Messi and Ronaldo have won a combined 10 Balon D’ors (Photo by Agency)A highly flawed opinion gaining currency within football’s cognoscenti is that with the exception of a dozen or so truly world class players, all footballers operate at a similar level.They must therefore deliver about the same output. This very school of thought subscribes to the theory that if players are in one salary bracket, performance demands on them must be identical.Purveyors of such obscurantism are wont to say Lionel Messi and Cristiano Ronaldo are the game’s only exceptional talent.They have a point, if you view the game only through the lenses of their five Ballon D’Ors apiece and staggering statistics.Dare I say, if soccer was a purely numbers game, the pair would rank above all else, bar Edson Arantes Dos Nascimento aka Pele.If the question of who the other ten players constituent of the truly world class dozen was put to me, my list would include Paris Saint Germain pair Neymar Junior and Kylian Mbappe, Chelsea’s Eden Hazard, Bayern Munich’s Robert Lewandowski and Tottenham Hotspur’s Harry Kane. Others are Mohammed Salah (Liverpool), Luis Suarez (Barcelona), Antoine Griezmann (Atletico Madrid), Gareth Bale (Real Madrid) and Sergio Aguero (Manchester City).But to implicitly suggest that this small band of ‘truly world class’ stars are the only difference between perennial strugglers and routine success, is to completely miss the point.We all know tremendous organisation, hard nosed determination, relentless hard word and indefatigable spirit can nullify exceptional talent at any given time.Manchester United’s immediate former manager Jose Mourinho twice fell on his own sword by subscribing to this theory. For years, the triple English Premier League champion attributed rival Pep Guardiola’s runaway success with Barcelona to one man – Lionel Messi.The Portuguese gaffer simply refused to recognise that Messi’s talent can flounder under the wrong tutelage. (Just like it has done with Argentina).And yet in his final months as Red Devils boss, the principal allegation levelled against Mourinho is that he couldn’t manage big talent like Paul Pogba, Anthony Martial and Alexis Sanchez.The multiple Premier League winner also suffered the agony of not being able to sign the players he wanted in order to build United in his own image because Ed Woodward and the board told him the players at Carrington were as good as those he was targeting. He was instead asked to get the best out of them.This is why the practice of putting someone other than the club coach in charge of transfers is a fundamentally flawed strategy.An identical pitfall to Jose’s befell former Chelsea boss Antonio Conte. Nemanja Matic was sold without his knowledge because then technical director Michael Emenalo believed Tiemoue Bakayoko possessed similar attributes. Of course the Frenchman not only turned out to be a very different player from Matic, he wasn’t complimentary to Ngolo Kante in the team’s preferred 3-4-3 formation.Unsurprisingly, the departures of Matic and Diego Costa eventually proved to be Conte’s Stamford Bridge undoing.To round up, to avoid taking flight from reality, implausible theorization and dogmatic punditry, we must recognise that there is no such thing as footballers being the same.A club president who, for example, tells his manager to sell Ngolo Kante and replace him with Idriss Gana Gueye because they are of similar stature, cover identical distance, or possess similar stats, is way off the mark.No player is a clone for another. Nicky Butt was hailed as a Roy Keane clone, but he failed to fill the Irishman’s big shoes.The theory that all players are the same is ludicrous foolery.Comments Tags: Allan Ssekamatetop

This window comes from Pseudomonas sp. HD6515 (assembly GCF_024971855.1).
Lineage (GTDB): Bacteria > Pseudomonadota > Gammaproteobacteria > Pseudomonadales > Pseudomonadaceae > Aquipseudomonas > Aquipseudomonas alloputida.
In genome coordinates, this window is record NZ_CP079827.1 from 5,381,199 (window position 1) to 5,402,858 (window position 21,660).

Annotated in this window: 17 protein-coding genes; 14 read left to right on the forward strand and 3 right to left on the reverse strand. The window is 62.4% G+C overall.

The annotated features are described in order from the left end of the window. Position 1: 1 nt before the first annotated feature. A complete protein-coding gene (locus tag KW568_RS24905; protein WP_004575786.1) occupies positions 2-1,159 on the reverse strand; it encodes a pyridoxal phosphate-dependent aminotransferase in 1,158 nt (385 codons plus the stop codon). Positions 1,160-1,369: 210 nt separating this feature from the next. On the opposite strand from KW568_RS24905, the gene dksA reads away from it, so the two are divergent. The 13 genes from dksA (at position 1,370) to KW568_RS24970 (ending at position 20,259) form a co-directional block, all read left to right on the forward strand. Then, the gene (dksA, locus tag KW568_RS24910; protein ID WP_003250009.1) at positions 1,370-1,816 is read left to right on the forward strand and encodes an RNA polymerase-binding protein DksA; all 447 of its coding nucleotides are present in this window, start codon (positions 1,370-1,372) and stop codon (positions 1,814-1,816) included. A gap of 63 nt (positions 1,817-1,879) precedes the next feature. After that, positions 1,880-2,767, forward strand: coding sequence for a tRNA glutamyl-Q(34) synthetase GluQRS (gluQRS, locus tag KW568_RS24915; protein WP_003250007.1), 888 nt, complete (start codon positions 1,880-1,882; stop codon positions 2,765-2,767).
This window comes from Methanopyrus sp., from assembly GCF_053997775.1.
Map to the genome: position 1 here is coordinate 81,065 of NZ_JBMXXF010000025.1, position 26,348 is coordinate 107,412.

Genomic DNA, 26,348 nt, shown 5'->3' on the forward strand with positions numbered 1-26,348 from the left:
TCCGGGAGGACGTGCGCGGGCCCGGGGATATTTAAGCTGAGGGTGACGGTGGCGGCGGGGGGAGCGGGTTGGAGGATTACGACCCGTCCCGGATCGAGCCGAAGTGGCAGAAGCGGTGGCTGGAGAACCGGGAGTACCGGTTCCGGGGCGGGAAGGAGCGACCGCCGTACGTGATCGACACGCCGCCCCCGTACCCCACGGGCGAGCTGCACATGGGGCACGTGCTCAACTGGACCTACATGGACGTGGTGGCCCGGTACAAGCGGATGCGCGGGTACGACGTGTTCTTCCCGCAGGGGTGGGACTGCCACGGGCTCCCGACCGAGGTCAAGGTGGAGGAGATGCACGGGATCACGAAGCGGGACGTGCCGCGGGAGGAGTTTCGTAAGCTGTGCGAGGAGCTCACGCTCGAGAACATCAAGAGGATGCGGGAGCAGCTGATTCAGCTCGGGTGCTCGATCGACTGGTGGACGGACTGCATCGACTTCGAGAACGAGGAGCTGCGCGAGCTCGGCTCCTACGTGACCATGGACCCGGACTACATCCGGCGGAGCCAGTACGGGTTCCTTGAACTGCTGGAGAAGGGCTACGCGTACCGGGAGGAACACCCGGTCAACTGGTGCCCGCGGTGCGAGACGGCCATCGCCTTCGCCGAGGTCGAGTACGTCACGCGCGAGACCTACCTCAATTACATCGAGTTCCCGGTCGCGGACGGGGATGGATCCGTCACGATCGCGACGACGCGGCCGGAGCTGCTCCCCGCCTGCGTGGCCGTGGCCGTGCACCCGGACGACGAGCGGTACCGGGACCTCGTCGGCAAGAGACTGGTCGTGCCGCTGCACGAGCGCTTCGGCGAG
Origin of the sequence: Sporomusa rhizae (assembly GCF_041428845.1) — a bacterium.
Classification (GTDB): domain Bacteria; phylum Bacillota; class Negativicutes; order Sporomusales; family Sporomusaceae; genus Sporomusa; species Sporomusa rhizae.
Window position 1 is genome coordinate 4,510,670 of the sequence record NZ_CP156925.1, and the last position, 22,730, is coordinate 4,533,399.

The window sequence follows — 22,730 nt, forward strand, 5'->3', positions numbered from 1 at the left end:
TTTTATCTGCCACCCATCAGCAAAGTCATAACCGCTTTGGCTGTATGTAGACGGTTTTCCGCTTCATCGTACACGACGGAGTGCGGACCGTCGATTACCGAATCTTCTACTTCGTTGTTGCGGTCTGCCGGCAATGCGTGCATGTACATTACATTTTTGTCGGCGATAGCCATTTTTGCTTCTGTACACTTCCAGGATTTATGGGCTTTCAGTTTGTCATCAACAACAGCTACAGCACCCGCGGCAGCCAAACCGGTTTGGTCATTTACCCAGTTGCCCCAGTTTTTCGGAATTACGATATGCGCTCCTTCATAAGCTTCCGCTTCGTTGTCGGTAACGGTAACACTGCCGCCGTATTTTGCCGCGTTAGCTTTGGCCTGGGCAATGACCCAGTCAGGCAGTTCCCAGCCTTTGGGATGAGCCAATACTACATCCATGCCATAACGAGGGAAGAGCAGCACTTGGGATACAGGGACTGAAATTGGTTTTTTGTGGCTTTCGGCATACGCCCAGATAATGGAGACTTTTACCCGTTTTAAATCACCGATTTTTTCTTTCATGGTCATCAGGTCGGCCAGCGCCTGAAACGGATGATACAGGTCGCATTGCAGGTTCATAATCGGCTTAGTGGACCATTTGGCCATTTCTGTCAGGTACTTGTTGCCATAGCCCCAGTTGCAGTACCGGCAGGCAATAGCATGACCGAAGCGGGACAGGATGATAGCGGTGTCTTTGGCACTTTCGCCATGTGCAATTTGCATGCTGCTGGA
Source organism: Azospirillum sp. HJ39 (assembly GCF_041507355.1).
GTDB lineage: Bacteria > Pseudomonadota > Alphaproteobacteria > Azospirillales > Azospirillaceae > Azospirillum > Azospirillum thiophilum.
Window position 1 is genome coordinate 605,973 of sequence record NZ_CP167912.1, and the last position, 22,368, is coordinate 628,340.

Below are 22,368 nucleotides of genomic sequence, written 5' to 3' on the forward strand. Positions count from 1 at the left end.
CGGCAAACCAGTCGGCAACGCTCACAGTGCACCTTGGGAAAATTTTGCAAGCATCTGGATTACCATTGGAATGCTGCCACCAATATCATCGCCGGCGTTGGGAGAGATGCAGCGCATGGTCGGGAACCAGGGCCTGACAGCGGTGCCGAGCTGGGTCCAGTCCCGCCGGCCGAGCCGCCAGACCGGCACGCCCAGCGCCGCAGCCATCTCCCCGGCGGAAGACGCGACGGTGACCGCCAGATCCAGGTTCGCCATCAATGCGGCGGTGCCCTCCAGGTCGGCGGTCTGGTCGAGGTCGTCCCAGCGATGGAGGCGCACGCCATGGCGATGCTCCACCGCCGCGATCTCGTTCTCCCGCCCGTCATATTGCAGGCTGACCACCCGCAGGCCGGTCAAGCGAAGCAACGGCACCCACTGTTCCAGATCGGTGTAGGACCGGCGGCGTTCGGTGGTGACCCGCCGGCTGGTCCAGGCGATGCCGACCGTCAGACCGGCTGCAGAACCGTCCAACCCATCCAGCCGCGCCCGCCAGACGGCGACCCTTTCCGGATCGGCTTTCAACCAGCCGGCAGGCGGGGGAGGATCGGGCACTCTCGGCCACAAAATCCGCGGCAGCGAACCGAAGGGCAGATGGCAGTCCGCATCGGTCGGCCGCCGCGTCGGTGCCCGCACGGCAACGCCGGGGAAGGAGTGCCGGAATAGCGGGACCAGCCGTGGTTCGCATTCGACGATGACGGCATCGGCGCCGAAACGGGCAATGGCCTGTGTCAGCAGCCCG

“The Shamwari Game Reserve team has set out to continuously elevate the guest experience at the game reserve, creating new benchmarks in delivering complete wildlife and hospitality offerings to our guest and travel industry colleagues.” The World Travel Awards, hailed as the “travel industry’s equivalent to the Oscars” by the Wall Street Journal, are described as “the most comprehensive and the most prestigious awards program in the global travel industry” by numerous media reports. “The challenges of green tourism are the responsibility of every company, organization and individual working in travel and tourism today,” said World Travel Awards chairman Graham Cooke. “Unless we play our part now, there is no denying that we will all be held accountable by future generations.” Setting benchmarks In addition, the first World Travel Green Awards were also held in the Caribbean, with Shamwari being voted as the World’s Leading Conservation Company for 2008. Wilson added that Shamwari would continue to maintain the highest regard for the environment, whilst remaining at the forefront of conservation and hospitality in Africa. SAinfo reporter “The survey is truly global in scale, independent and accountable,” said Cooke. “To be awarded the ‘World’s Leading Safari and Game Reserve’ for an eleventh consecutive year and the Green Award acknowledgement is an outstanding achievement,” James Wilson, CEO of Dubai World Africa, a major shareholder of Shamwari, said in a statement this week. South Africa’s Shamwari Game Reserve is in the spotlight again following this year’s World Travel Awards, held in the Turks and Caicos Islands earlier this month, after it was chosen as the World’s Leading Safari & Game Reserve. “Our goal is to continuously set ecological standards and benchmarks in the green tourism industry of South Africa.” Thousands of travel agents and industry members from around the globe vote for winners of the World Travel Awards, which was launched in 1993 to celebrate excellence in the World’s travel and tourism industry. ‘Travel industry Oscars’ 22 December 2008 The nominations of the first World Travel Green Awards were announced at a ceremony held in Popard, Slovakia in October, when 90 organizations were nominated for the global categories of the first World Travel Green Awards. “We are proud of the achievements and commitment made by all and will continue to promote ecologically sensitive tourism and support the local environments through community development projects and conservation of natural and human resources,” said Adrian Gardiner, CEO of the Mantis Group, which owns Shamwari. Would you like to use this article in your publication or on your website? See: Using SAinfo material